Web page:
Chapter One: Suzie, Do You Copy?
The long wait is over, Stranger Things fans! We’re back in Hawkins, the weirdest fictional town in Indiana outside of Pawnee.
But first, a short prologue from Russia, where some scientists fail spectacularly at breaching the dimensions. Remember their faces because you better believe we will be seeing them again. After that curious opening, we move to the Summer of 1985 where Hawkins seems surprisingly normal from the lack of mortal peril.
Eleven (Millie Bobby Brown) behaves as close to a regular teenager as she can, using her powers to pull pranks and slam doors instead of saving the world. The snazzy Starcourt Mall has opened and while Steve (Joe Keery, hilarious as always) now works there, and the kids are crazy for it, it’s crippled downtown. Nancy notices the effect at her new job at The Hawkins Post, but her sexist editors treat her like a maid while giving Jonathan (Charlie Heaton) more respect as the paper’s photographer. The biggest change, though, is that teenage hormones are now raging, with most of the main couples from last season still going strong.
One couple is going a little too strong for Chief Jim Hopper (David Harbour, turning the surly dial to, um, you get the joke) who’s now obsessed with both Magnum P.I. and the amount of time his adoptive daughter spends sucking face with Mike (Finn Wolfhard).
Hopper seeks parenting advice from Joyce (Winona Ryder), who counsels him to act reasonably with Eleven and Mike while dodging his longing looks and invitations to dinner. To the consternation of Jopper fans everywhere, Joyce still mourns Bob (Sean Astin) and doesn’t seem quite ready to date yet. Hopper understands but takes his frustrations out on Mike later on, preferring threats to calm discussion.
The swirl of hormones also leaves Will and Dustin a little out of sorts. One suspects Will will never be interested in girls, but Dustin — not wanting to be left out — swears he met a great girl named Suzie at science camp. Though the gang doubts her existence, he builds a radio tower to communicate with her and accidentally picks up a mysterious Russian message. In the midst of Reagan’s Cold War America, Dustin goes on high alert.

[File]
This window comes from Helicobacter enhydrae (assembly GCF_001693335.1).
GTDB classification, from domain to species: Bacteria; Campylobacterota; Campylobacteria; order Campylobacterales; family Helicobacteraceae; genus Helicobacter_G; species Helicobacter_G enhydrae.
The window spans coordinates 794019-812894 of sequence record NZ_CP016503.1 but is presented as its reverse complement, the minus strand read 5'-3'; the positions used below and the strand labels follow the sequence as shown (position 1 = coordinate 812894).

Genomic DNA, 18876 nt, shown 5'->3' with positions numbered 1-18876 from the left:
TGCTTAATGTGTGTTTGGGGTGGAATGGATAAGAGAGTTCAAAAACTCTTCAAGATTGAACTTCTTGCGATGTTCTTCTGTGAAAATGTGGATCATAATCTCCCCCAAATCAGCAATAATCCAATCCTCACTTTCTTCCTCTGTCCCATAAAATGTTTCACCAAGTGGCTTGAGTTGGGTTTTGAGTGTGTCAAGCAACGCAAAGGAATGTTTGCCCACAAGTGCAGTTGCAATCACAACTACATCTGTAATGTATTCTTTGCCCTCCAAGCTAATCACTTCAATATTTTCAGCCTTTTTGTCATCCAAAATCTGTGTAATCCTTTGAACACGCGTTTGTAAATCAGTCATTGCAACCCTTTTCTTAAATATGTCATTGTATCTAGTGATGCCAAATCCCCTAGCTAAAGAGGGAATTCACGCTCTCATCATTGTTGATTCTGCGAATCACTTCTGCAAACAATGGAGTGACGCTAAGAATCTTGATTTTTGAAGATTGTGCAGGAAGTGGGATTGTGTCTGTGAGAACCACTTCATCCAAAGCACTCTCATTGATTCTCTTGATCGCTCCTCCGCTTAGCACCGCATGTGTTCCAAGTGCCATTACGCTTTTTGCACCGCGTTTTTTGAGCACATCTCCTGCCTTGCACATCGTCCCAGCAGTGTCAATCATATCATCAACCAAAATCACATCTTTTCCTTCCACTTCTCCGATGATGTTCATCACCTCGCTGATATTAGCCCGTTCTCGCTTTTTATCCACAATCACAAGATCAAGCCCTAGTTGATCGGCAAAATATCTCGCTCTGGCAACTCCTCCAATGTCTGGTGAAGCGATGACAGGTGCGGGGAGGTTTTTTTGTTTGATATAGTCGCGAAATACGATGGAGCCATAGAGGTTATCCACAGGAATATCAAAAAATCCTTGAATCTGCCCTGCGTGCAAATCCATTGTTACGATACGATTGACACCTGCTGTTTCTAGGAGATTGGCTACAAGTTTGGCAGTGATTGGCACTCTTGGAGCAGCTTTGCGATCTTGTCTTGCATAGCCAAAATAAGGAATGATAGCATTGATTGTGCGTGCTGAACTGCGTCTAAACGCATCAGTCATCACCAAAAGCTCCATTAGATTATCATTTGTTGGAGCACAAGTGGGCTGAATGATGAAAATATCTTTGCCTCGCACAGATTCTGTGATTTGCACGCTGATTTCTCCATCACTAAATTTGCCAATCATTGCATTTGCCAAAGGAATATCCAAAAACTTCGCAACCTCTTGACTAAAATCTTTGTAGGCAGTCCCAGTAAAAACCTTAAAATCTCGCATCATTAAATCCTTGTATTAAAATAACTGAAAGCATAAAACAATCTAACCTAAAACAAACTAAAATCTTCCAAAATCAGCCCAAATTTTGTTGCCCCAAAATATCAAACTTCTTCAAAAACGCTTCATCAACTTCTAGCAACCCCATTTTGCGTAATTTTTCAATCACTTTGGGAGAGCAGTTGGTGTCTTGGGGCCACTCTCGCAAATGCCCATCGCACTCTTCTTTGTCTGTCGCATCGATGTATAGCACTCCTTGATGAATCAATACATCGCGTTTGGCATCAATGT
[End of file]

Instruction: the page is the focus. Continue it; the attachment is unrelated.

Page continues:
Of course, this being Hawkins, that’s not the only disturbing thing bubbling under the surface. The town suffers a massive unexplained power outage, Joyce’s magnets have stopped sticking to the fridge, and the town rats scurry toward a mysterious force at the abandoned Brimborn Steelworks. The rats start exploding in a truly disgusting scene.
Will (Noah Schnapp) senses the mysterious force as goosebumps form on his neck on a hot summer day. He doesn’t want to admit it, but he knows the Mind Flayer stirs. And it’s found its new target in Billy (Dacre Montgomery), who has spent the summer trying to seduce Mrs. Wheeler during his lifeguard stint at the community pool. On the way to meeting her for a rendezvous at the Motel 6 (sexy!), he crashes near the steelworks and gets sucked screaming inside. The Mind Flayer has found a new host and now nothing in Hawkins is safe from its clutches, including our intrepid heroes.
- Maya Hawke (daughter of ‘90s icons Ethan Hawke and Uma Thurman) is a delight in her debut as Steve’s new Scoops Ahoy co-worker, Robin. It’s almost uncanny how much she sounds like her mother and definitely wins the award for best new character.
- Though it probably won’t last long, it’s nice to see Eleven being happy after all her past trauma. Her bedroom even received an upgrade from its barebones state last season.
- Did I rewind the Jopper hand grab and his longing look more than once? Why, yes I did. Did I do it five or six times? Maybe. Only my Netflix account knows.
- As usual, the show is filled with homages to various ’80s movies and TV shows, but I particularly enjoyed Jonathan falling over as he put on his pants like Michael J. Fox did in Back to the Future.
Chapter Two: The Mall Rats
Billy survives the Mind Flayer’s attack, but just like Will in season 2, he’s not the same. Reality becomes distorted as he suffers from violent and disturbing visions. At his lifeguard job, his skin scalds in the sun showing the creature within him still hates the heat.
He isn’t the only one under the Mind Flayer’s control. Bored by the menial work she’s been doing, Nancy takes Jonathan to investigate a tip from Mrs. Driscoll, who has caught a crazy, diseased rat. They see the rat for themselves but leave before it explodes and slithers from its cage.
In other upsetting news, Eleven and Mike hit a rocky patch as Hopper’s threats take effect (just what did he say to the poor kid?) and Mike stands Eleven up. Confused by Mike’s squirrely behavior, Eleven seeks out romantic counsel from Max (Sadie Sink), who takes her to Starcourt for a shopping montage right out of an ’80s movie. The scene seems designed to show off the set more than anything else (and it does match my memory of an ’80s mall), but Max has a point in showing the sheltered girl how to discover herself away from her boyfriend.